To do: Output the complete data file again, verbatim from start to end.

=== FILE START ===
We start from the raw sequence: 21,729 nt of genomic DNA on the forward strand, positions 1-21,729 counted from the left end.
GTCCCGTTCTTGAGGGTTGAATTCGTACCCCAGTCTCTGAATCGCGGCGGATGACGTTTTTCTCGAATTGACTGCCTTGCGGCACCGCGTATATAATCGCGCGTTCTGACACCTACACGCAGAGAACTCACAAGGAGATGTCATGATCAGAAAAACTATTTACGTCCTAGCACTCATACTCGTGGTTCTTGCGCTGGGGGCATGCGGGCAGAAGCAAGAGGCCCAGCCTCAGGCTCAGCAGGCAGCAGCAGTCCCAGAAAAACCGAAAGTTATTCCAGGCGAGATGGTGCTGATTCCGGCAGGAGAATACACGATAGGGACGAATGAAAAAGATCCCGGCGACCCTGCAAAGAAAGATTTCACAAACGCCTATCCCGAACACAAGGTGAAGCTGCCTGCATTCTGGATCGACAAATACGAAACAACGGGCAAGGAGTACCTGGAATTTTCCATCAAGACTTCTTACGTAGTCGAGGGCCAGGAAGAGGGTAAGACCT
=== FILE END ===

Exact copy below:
We start from the raw sequence: 21,729 nt of genomic DNA on the forward strand, positions 1-21,729 counted from the left end.
GTCCCGTTCTTGAGGGTTGAATTCGTACCCCAGTCTCTGAATCGCGGCGGATGACGTTTTTCTCGAATTGACTGCCTTGCGGCACCGCGTATATAATCGCGCGTTCTGACACCTACACGCAGAGAACTCACAAGGAGATGTCATGATCAGAAAAACTATTTACGTCCTAGCACTCATACTCGTGGTTCTTGCGCTGGGGGCATGCGGGCAGAAGCAAGAGGCCCAGCCTCAGGCTCAGCAGGCAGCAGCAGTCCCAGAAAAACCGAAAGTTATTCCAGGCGAGATGGTGCTGATTCCGGCAGGAGAATACACGATAGGGACGAATGAAAAAGATCCCGGCGACCCTGCAAAGAAAGATTTCACAAACGCCTATCCCGAACACAAGGTGAAGCTGCCTGCATTCTGGATCGACAAATACGAAACAACGGGCAAGGAGTACCTGGAATTTTCCATCAAGACTTCTTACGTAGTCGAGGGCCAGGAAGAGGGTAAGACCT